- More the 290,000 more homes and businesses across the Midlands are set to receive a major broadband boost, thanks to a £86m investment by Openreach.
- Coventry is set to become the first all-electric bus city in the UK. A fleet of 130 zero-emission double-decker buses will be introduced next year as part of a £140m project to make Coventry the UK’s first all-electric bus city.
Economic and social indicators
- Evidence from the latest Business Insights and Conditions Survey (which was live between 10th January to 23rd January 2022) showed that 26% of responding West Midlands businesses reported that turnover over the last two weeks when compared to normal expectations for the time of year had decreased, while 52% of West Midlands businesses reported turnover had not been affected and approximately 10% reported turnover had increased. Excluding “not sure” responses, 50.3% of responding West Midlands businesses reported that Covid-19 was the main reason for the change in the business turnover and 12.6% reported that the “end of the EU transition period” was the main reason.
- Excluding “not sure” or “not applicable” responses, 36.6% of West Midlands businesses reported the prices of materials, goods or services brought over the last month compared with normal price fluctuations had increased more than usual.
- 39.5% of responding West Midlands businesses reported currently experiencing a shortage of workers. Due to the shortage of workers, 66% of West Midlands reported employees were then working more hours.
- Evidence from the Social Impacts of the Coronavirus survey showed that 65% of West Midlands adults reported the cost of living had increased over the last month.
- According to latest ONS infection survey data (29th January 2022), it is estimated 2,633,100 people in England had Covid-19 (95% credible interval: 2,544,100 to 2,725,100), equating to around 1 in 20 people.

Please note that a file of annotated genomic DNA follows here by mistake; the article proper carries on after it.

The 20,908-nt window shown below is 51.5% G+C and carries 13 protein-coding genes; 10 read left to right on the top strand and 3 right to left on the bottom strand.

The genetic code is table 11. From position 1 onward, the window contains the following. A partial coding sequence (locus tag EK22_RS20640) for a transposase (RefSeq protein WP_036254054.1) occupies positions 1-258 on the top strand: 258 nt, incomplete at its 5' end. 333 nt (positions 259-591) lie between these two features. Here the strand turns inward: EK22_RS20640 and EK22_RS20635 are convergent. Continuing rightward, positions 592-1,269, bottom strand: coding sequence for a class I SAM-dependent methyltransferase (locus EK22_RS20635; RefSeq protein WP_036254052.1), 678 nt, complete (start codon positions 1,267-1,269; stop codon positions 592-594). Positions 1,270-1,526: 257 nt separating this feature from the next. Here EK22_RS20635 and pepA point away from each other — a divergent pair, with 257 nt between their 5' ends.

- The UK is now one of the countries with the lowest rate of infection, albeit the number of infections remains high. Areas of Europe where there is greater vaccine hesitancy and a slower rate of vaccine uptake appear to be suffering the most from the highest rates of infection.
- City-REDI research analysing the literature on STEM assets (i.e. physical facilities dedicated largely to the translation, development and transfer of scientific, technological or engineering innovation, knowledge and expertise which relates to new or improved business processes, products or services) and regional growth highlights that the main theme in the literature is ‘Innovation’ and the key players are ‘Universities’, ‘Entrepreneurship’ and ‘Incubators’, with activities taking place on the subjects are ‘knowledge’ and ‘technology transfer’.
- Research on homelessness has produced an index that measures the propensity of the inhabitants of Parliamentary Constituencies to experience housing difficulties and accumulate rent arrears. Coventry North East, Birmingham Ladywood, Birmingham Yardley, Birmingham Erdington and Birmingham Perry Barr are ranked highest on the index.
City-REDI / WMREDI has developed a resource page examing the impact of Coronavirus (COVID-19) on the West Midlands and the UK. It includes previous editions of the West Midlands Weekly Economic Monitor, blogs and research on the economic and social impact of COVID-19. You can view it here.
The views expressed in this analysis post are those of the authors and not necessarily those of City-REDI, WMREDI or the University of Birmingham.